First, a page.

St. Paul investment firm unveils MINN: municipal bond funds day-traded like stocks

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Want to own a share of a local road or government building in Minnesota? There’s a day trade for that.

Mairs and Power, an employee-owned investment advisory firm that has been based in downtown St. Paul since 1931, is marketing a new way for everyday investors to capitalize on public projects in Minnesota. For the first time, investors can buy into tax-exempt, Minnesota-based municipal bonds through its Minnesota Municipal Bond ETF (or “exchange traded fund”); the bonds are pooled like securities in a mutual funds but shares are traded throughout the day like stocks.

Mairs and Power says it is the first exchange-traded fund in the country invested primarily in Minnesota-based municipal bonds. It carries the ticker MINN and will be traded on the Chicago Board Options Exchange. MINN, which goes on the market Friday, can be purchased through an online broker or financial adviser.

The starting price for the ETF — which operates like stock — is $25. “You’ll have to buy at least one share, so theoretically the minimum will be $25,” said Brent Miller, MINN portfolio manager for Mairs and Power. “It democratizes the space a little bit more by bringing the expense ratio down. We’ll be the cheapest widely-available fund in this space, and we’ll have a low minimum entry point. If you look at most of the municipal mutual funds, the minimum entry can be in the thousands of dollars.”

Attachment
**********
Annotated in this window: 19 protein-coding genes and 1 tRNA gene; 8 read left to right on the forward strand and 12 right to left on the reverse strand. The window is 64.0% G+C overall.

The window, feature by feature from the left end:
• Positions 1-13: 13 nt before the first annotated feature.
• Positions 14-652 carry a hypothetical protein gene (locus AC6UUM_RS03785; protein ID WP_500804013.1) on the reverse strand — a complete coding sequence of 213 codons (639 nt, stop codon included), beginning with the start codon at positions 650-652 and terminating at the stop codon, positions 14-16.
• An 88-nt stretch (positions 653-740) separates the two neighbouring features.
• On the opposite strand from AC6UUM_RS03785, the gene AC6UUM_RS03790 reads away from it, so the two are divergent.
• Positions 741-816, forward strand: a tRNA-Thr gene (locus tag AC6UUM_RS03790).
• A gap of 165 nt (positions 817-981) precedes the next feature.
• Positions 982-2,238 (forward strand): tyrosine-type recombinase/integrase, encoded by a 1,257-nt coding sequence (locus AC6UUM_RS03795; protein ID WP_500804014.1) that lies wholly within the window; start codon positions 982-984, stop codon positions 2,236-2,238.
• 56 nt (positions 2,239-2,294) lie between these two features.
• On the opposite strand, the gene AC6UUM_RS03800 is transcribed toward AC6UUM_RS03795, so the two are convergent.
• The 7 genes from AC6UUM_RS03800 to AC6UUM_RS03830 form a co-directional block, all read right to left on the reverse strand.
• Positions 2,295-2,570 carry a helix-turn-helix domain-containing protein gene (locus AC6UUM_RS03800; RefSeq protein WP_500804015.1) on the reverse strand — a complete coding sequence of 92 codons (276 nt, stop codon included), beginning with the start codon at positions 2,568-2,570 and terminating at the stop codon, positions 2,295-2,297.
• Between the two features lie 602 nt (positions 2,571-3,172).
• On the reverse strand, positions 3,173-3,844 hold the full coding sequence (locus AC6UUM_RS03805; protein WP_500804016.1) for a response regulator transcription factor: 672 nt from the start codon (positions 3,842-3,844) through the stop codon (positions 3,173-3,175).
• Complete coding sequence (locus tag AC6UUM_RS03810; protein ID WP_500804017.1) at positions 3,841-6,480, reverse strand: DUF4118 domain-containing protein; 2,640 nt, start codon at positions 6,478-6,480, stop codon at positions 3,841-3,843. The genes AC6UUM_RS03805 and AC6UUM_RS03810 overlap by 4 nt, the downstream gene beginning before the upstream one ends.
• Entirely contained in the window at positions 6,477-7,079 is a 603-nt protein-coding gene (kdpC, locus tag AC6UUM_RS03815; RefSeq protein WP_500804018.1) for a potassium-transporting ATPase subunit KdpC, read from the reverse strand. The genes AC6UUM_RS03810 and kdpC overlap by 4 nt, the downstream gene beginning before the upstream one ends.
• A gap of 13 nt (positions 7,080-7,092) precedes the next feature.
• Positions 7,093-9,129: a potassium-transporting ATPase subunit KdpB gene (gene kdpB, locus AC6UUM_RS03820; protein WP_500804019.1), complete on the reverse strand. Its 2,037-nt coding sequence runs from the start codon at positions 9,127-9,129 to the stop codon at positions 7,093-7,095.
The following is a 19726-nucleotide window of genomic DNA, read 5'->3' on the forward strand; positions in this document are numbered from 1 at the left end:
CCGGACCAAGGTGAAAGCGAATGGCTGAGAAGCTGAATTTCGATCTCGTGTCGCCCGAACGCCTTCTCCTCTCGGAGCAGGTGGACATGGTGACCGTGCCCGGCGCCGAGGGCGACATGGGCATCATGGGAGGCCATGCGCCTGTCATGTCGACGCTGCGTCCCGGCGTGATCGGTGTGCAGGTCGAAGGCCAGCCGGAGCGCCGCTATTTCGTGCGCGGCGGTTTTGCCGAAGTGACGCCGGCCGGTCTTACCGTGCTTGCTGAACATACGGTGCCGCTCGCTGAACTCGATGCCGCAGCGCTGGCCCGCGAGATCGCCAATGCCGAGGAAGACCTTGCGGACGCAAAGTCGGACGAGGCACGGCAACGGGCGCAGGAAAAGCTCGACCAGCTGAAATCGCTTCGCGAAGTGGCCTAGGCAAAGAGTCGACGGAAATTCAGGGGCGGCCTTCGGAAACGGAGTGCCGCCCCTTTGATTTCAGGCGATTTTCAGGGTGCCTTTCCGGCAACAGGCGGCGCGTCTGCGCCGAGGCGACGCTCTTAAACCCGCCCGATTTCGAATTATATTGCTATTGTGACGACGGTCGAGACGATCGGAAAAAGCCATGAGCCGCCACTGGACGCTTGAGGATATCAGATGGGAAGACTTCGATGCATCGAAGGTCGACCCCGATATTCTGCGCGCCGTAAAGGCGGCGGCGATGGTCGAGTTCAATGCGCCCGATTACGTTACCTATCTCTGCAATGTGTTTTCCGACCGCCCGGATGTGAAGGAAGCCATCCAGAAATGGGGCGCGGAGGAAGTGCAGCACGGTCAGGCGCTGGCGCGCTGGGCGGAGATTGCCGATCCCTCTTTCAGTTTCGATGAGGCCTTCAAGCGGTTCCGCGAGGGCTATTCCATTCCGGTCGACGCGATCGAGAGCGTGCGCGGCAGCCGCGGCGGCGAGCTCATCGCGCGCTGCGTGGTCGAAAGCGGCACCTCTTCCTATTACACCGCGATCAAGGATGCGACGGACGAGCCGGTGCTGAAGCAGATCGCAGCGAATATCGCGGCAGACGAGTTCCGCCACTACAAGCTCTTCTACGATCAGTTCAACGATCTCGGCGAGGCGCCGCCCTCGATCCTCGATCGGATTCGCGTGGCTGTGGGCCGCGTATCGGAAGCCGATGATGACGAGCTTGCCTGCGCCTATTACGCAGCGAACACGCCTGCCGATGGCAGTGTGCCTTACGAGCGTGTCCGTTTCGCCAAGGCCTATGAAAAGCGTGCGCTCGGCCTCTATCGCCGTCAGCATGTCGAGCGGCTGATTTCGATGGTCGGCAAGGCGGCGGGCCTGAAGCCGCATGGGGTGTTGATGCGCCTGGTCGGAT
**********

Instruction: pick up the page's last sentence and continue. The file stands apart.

MINN dividends, which are to be paid monthly, will be exempt from both federal and state taxes.

“We believe this ETF presents a distinct opportunity for investors, particularly Minnesota residents, who are looking to add fixed income to their portfolios,” said Mairs and Power CEO Mark Henneman, in a written statement. “Unlike most ETFs, our fund is actively managed. This means we are constantly evaluating and making decisions about the securities in the portfolio.”

Municipal bonds — whether general obligation bonds or revenue bonds backed by fees-for-service — are issued by state, city, county and other government entities to finance capital projects, from new roads and bridges to parking ramps, utilities and school buildings. Experts call municipal bonds historically among the lowest-risk securities, though lower risk sometimes means lower gain. The nation’s 39 major municipal bond ETFs have under-performed the stock market for the past year.

“It’s a steadier product,” Miller said. “It’s designed to produce income for people who want a more stable portion of their portfolio.”

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